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Causes of Premature Failure of Power Factor Capacitors

FRAKO 3PH PF Capacitor
Written by PQMCSTORE.com on February 28, 2020 in Blog PFC Capacitors

Causes of Premature Failure of Power Factor Capacitors

This article explains the various causes of premature failure of power factor capacitors and presents some best practices to extend the useful life of AC Power Factor Capacitors. In order to understand capacitor failures, it is helpful to first understand a bit about capacitor construction.

3-phase Capacitor construction

Prior to 1980, power factor capacitors were produced with Chlorinated Biphenyls (PCBs), which was a compound with good dielectric properties, heat transfer capability and stability over a wide temperature range. Although they were later deemed to be hazardous to health, at the time, they were the best available to do the job. These capacitors also used aluminum foil as winding material and paper insulation. This provided a very robust capacitor that could withstand harsh electrical environments.

The ban on PCBs led to the search for and ultimate adoption of newer technologies in materials as well as production techniques. Today, most (low voltage) power factor capacitors are constructed using metallized polypropylene. Polypropylene is a thermoplastic material with a melting point generally between 130C and 170C. Instead of aluminum foil, the electrical plates are formed by spraying a metalized coating onto the polypropylene film.

Many good characteristics such as self-healing and increased power density resulted from the adoption of this new metallized film technology. The self-healing benefit of metallized film capacitors is a great advantage which enables the capacitor to clear small internal faults which may be caused by voltage transients, and enable the capacitor to go on working for many more years. However, the use of plastic film also makes the capacitor vulnerable to both electrical and environmental conditions. Capacitors should be thought of as sensitive electronic components, not in the same temperature categories as transformers and reactors.

Self-Healing and segmented film

Metalized polypropylene film has the unique capability to heal itself in cases where a dielectric breakdown occurs in the winding. This might occur due to transient over-voltages or microscopic imperfections in the dielectric material. When a short circuit occurs, due to dielectric breakdown, the metalized coating is vaporized around this area, leaving an insulating margin surrounding the failure point. Since voltage is applied at the edge of the entire winding, a self-healing event can experience a flow of energy from every direction throughout the winding to the faulted area of the film. If a dielectric breakdown is not quickly healed, then due to localized heating cause by the fault, the film can lose its dielectric properties through melting and the failure can spread to multiple layers. There is no direct means to limit the energy flow which may result in catastrophic failures of capacitors.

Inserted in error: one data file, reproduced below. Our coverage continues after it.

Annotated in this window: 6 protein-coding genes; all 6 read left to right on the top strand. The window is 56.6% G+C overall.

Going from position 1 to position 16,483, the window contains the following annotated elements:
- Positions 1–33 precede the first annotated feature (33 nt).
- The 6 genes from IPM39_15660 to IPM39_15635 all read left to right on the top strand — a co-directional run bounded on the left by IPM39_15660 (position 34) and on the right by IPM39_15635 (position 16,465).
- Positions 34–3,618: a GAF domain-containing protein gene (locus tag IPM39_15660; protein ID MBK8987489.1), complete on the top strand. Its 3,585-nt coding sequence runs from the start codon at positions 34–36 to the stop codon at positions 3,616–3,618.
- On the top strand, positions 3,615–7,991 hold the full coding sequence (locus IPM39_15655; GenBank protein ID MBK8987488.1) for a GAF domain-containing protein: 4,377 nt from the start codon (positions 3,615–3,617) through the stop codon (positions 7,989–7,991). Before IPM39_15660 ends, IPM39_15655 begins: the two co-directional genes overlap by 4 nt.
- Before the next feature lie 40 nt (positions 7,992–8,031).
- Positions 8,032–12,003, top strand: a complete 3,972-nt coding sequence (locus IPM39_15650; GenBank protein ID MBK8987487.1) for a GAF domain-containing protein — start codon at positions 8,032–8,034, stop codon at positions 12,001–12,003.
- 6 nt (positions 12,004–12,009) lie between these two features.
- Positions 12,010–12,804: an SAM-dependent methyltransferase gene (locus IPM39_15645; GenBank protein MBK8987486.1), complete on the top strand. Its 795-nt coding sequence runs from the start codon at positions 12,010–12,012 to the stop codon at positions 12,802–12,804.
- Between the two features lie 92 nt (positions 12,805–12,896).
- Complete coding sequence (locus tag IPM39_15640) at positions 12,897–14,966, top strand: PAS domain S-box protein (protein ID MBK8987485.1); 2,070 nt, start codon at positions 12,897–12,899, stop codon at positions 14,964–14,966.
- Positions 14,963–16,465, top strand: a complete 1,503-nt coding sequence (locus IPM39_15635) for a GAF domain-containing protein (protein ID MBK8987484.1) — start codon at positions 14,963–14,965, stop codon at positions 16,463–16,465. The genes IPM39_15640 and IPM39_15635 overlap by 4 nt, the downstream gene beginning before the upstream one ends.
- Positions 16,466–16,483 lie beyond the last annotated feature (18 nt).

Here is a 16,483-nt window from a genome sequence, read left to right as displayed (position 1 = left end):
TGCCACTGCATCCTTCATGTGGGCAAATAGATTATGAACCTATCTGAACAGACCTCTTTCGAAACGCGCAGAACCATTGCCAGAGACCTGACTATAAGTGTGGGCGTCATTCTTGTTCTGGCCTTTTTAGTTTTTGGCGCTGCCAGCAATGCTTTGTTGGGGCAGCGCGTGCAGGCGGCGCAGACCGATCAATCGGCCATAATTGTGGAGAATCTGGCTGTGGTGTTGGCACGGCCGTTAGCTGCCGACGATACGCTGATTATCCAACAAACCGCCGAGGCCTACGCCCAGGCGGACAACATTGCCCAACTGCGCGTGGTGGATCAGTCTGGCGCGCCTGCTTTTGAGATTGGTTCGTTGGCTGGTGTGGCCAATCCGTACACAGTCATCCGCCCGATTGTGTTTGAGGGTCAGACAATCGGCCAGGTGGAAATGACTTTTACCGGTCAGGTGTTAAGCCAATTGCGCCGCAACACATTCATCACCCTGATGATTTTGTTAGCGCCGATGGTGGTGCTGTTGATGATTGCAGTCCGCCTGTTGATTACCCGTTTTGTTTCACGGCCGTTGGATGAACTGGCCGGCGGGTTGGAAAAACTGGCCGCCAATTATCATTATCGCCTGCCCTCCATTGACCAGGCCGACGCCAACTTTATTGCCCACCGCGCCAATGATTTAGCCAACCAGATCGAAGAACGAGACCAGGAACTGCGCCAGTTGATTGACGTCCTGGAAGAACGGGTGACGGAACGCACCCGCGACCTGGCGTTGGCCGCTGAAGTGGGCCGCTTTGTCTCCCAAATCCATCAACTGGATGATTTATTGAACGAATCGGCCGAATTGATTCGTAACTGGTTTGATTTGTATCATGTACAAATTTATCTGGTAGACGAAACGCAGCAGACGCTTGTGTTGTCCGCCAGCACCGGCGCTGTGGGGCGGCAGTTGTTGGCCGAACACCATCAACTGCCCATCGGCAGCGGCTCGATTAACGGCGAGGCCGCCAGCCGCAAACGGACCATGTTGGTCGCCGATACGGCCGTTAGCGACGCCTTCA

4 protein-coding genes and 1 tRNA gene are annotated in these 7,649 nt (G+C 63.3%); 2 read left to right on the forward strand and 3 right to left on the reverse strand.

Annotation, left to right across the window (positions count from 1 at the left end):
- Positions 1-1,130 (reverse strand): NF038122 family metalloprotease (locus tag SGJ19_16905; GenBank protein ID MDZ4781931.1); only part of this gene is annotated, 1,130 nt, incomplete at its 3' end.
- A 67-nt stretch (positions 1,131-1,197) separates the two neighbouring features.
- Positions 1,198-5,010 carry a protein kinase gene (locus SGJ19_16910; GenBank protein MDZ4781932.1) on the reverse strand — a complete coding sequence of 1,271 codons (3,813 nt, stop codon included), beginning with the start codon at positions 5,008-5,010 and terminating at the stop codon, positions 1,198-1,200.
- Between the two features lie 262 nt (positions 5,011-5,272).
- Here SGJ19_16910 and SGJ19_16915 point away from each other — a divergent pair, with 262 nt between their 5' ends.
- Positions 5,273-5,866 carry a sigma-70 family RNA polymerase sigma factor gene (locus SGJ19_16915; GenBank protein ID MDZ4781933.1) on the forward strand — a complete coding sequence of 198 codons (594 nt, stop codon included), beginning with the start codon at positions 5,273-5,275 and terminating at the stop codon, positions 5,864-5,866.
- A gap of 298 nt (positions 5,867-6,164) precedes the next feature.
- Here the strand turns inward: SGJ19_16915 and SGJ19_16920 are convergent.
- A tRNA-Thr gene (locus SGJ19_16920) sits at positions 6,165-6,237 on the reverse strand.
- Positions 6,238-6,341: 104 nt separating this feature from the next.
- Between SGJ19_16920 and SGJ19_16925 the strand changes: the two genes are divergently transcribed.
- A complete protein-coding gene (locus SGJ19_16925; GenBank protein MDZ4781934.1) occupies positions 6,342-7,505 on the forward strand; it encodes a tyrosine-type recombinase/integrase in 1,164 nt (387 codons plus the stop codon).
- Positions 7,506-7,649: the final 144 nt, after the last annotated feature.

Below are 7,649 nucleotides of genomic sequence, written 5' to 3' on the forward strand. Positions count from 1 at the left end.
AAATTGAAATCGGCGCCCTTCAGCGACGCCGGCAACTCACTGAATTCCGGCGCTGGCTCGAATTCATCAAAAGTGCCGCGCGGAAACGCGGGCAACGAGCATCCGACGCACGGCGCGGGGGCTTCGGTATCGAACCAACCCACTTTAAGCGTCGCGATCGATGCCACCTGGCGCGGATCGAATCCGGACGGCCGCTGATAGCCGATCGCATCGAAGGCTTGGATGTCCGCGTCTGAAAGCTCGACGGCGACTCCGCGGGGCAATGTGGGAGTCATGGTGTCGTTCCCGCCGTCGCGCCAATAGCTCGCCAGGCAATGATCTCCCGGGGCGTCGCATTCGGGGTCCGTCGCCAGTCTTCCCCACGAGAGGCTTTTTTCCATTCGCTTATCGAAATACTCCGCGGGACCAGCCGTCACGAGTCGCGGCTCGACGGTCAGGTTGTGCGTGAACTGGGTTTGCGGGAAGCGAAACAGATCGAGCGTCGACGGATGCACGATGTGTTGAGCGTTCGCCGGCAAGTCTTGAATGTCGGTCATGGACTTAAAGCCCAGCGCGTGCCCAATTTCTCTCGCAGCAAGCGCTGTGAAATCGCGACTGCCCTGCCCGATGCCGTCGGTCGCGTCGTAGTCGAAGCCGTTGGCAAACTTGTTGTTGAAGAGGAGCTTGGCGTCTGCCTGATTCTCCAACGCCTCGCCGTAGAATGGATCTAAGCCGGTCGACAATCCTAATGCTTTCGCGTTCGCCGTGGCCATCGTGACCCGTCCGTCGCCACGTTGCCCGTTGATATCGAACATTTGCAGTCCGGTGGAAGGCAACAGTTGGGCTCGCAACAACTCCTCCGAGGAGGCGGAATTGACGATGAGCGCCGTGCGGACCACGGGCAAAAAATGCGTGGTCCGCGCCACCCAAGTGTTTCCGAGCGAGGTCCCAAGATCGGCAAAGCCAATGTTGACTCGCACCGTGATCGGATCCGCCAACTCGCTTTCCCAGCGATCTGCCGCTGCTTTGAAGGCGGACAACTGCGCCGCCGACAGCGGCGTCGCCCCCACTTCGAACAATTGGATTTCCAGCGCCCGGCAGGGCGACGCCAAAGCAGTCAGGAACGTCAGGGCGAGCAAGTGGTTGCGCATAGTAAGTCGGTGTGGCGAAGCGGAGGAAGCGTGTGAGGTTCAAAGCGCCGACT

Multi-layer events that can cause catastrophic failures, are virtually eliminated when segmented film is used. With segmented film, voltage is applied to the winding at the top and bottom edges, however, current flows

into the individual segments from only one direction. All current passes through the fusible links which by their impedance naturally limit current into the segment. If a segment experiences a dielectric failure that is not quickly healed, the links for that one segment will open and isolate the damaged segment.

Three Major Contributing Factors Leading to Reduced Capacitor Life

Capacitors are often thought of as the same category of electrical equipment as transformer and reactors. They are very different. Capacitors are actually electronic devices having significantly lower temperature capabilities and electrical insulation properties than either transformers or reactors. Three prominent factors that cause early failures of AC capacitors used in power factor or harmonic filter systems are: excessive voltage, excessive current and excessive temperature. The temperature rise of a capacitor is a function of the total internal watts dissipated by the windings. Initially, the watts are due to fundamental current (squared) and equivalent series resistance of the windings (ESR). For this, the geometry of the capacitor windings plays a major role. Additional heating will be produced when harmonic currents flow into the capacitor and when capacitor terminal voltage increases (due to system voltage fluctuations, reactor boosting effects, or due to higher current flow). Voltage transients, sustained over-voltage, transient currents, sustained over current, and ambient air temperature all may affect the performance and life expectancy of power factor capacitors.